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Does my bank have the 'right to offset' during an IVA?

An IVA (Individual Voluntary Arrangement) could help you deal with your unmanageable unsecured debts by lowering your monthly payments to a level you can afford.

However, if one or more of your unsecured debts are with the same bank that provides your bank account, they may be able to take what you owe them directly from your income. This is called the right to offset.

If you're not sure how an IVA works, there's loads of information on this page.

How would the right to offset affect my IVA?

If you start an IVA and your bank enforces their right to offset, this would mean that they would get much higher proportion of your income than your other lenders. As an IVA is dependent on enough of your lenders agreeing, it could fail if they feel your bank is being given higher payments.

And there's the issue of you being left unable to meet your monthly IVA payments because the bank has only left you enough to deal with your 'essential' costs - like your mortgage, food and bills.

However, there are rules surrounding the right to offset - for example, your bank are only allowed to take what you were meant to have already paid them, and they can't leave you in 'financial distress'.

How can this problem be avoided?

Avoiding the problems associated with your bank's right to offset is simple - move to another bank. Some people have been with the same bank all their lives, and feel loyalty towards it, but this bank also has the right to take money out of your account without your consent if you fail to repay a debt. But if your money and financial arrangements are moved to a totally different bank (that is not owned by the same financial institution), your original bank will be unable to access it.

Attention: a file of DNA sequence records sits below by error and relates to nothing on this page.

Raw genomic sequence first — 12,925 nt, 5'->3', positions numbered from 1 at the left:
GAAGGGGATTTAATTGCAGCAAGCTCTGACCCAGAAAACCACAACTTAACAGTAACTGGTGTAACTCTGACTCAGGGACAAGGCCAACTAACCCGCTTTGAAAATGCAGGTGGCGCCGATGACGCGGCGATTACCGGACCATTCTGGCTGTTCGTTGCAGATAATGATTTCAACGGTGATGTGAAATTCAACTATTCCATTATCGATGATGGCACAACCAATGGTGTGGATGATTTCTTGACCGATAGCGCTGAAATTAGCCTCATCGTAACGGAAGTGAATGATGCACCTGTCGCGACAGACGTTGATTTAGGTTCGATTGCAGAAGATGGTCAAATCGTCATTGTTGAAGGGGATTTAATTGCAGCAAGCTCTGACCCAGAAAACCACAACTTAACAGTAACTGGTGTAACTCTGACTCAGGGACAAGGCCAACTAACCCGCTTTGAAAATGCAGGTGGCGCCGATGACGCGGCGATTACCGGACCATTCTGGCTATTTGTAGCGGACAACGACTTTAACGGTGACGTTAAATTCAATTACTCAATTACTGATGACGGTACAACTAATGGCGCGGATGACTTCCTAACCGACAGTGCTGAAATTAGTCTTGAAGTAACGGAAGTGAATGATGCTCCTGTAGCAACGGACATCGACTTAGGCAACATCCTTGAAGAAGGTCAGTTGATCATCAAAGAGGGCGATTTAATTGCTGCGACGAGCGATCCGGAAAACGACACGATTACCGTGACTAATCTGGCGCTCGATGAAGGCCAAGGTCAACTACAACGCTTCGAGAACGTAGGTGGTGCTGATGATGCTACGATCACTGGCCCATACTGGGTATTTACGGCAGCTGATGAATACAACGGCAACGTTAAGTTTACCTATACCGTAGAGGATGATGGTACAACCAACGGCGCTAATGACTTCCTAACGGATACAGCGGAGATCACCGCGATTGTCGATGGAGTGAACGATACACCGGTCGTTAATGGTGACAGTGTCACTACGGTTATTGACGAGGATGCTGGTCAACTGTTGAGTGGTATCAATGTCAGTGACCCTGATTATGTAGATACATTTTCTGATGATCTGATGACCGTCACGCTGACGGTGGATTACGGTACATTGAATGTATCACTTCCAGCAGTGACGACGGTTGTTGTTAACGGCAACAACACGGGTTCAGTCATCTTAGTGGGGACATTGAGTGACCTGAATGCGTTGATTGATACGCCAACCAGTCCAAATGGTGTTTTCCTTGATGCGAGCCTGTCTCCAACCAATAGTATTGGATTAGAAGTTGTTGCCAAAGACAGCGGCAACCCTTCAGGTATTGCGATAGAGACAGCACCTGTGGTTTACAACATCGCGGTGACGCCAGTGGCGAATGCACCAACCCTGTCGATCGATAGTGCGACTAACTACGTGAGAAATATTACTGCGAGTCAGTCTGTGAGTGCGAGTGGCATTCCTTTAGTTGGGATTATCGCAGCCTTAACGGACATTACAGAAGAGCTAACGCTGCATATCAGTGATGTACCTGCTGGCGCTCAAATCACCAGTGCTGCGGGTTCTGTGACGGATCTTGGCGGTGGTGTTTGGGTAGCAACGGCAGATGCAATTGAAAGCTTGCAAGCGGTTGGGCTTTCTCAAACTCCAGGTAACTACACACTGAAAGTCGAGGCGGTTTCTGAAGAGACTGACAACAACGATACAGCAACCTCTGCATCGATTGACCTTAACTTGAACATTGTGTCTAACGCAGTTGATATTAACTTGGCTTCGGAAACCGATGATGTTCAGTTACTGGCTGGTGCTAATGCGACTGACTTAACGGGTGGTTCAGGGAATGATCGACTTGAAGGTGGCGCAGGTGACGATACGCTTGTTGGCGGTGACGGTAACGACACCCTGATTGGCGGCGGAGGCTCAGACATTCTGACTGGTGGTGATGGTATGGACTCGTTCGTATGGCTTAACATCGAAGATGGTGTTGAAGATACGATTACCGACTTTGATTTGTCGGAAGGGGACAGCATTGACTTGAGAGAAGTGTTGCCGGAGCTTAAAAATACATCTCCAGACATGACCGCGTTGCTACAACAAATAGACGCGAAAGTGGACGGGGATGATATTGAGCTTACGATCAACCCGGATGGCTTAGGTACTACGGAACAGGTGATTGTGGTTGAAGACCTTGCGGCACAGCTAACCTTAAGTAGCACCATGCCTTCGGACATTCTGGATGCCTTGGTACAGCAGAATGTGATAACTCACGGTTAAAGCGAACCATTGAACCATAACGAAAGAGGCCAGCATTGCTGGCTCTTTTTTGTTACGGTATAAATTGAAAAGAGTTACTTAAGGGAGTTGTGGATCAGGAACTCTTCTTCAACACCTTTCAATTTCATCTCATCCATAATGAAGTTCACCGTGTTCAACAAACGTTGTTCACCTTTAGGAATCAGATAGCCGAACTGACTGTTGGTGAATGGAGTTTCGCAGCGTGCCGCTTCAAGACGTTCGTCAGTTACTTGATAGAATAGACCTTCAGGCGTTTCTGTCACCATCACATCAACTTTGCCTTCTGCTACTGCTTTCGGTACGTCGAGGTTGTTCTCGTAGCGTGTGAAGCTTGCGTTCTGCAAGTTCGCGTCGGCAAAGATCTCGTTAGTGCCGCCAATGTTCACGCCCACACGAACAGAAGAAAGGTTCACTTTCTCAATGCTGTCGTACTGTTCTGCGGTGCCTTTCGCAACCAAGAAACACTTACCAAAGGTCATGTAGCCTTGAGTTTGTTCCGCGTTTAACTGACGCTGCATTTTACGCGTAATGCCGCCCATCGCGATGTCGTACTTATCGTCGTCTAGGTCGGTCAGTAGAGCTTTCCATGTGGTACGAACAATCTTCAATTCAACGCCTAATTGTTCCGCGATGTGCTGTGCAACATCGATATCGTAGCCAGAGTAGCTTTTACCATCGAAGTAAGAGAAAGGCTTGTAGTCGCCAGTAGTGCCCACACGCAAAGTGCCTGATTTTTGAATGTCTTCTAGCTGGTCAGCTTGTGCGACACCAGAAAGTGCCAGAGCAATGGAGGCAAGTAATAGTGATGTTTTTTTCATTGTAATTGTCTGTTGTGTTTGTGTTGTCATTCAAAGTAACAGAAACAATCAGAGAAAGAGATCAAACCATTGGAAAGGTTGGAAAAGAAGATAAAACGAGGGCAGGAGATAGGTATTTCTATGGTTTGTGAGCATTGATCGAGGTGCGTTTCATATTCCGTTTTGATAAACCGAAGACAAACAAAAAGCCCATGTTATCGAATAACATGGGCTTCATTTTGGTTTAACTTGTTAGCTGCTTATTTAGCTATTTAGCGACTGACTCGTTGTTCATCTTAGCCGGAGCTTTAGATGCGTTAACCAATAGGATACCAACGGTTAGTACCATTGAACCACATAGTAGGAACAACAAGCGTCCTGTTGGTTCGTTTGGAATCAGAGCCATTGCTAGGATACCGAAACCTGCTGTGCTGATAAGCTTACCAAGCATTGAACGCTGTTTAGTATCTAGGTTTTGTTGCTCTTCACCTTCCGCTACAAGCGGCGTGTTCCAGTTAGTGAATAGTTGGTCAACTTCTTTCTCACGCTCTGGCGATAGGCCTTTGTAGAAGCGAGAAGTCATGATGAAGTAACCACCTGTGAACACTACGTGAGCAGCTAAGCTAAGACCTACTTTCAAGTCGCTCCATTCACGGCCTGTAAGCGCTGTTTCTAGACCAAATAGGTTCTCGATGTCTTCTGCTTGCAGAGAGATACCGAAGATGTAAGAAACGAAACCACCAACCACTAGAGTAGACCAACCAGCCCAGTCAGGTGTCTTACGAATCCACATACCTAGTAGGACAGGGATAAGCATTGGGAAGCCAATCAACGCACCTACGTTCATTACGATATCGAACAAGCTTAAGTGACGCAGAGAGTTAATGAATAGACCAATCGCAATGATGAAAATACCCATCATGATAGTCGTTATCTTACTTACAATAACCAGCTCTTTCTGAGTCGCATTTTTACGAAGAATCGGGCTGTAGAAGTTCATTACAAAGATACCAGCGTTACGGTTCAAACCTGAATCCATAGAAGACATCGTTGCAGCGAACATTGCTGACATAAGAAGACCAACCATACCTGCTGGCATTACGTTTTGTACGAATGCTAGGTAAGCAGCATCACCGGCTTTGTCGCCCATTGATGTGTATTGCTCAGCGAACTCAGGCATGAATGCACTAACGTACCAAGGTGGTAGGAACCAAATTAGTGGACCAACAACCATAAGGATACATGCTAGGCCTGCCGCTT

What kind of bank account should I get?

If you have been struggling with your unsecured debts, your credit rating may be damaged. This means that it might be difficult to get another conventional current account.

For this reason, it's best to get a basic bank account whilst on an IVA. This kind of account can offer many features of 'normal' current accounts - such as a debit card. They will not, however, offer you an overdraft facility. Though this may seem limiting, it is strongly advised that you do not take out any further credit during your IVA. On an IVA you will be expected to make monthly payments of as much as you can realistically afford. Your new overdraft would not be included in your IVA, so you could struggle to repay it.

What else should I know?

An IVA can only help you if you can't see yourself being able to repay your unsecured debt in a realistic timeframe. Once you've completed your IVA (usually after five years) any remaining unsecured debt included in the IVA will be written off.

It has its disadvantages, though - for example it will damage your credit rating for six years. And, if you're a homeowner, you might be asked to release equity in your home in the final year of your IVA.

Before you decide on a debt solution, it's important to seek expert advice. A professional debt adviser would be able to suggest a course of action - whether it's an IVA or a different debt solution such as bankruptcy.

If you'd like to talk to a debt professional about your personal situation, fill in this form and we will call you back.

By Helen Gradwell.

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Subject to eligibility and acceptance. Fees Payable. Debt write off applies to unsecured debts only and on completion of an IVA, alternative solutions may be offered. If your IVA fails, it could lead to Bankruptcy. Your ability to obtain credit will be affected for at least 6 years. Homeowners may be required to release the equity in their property.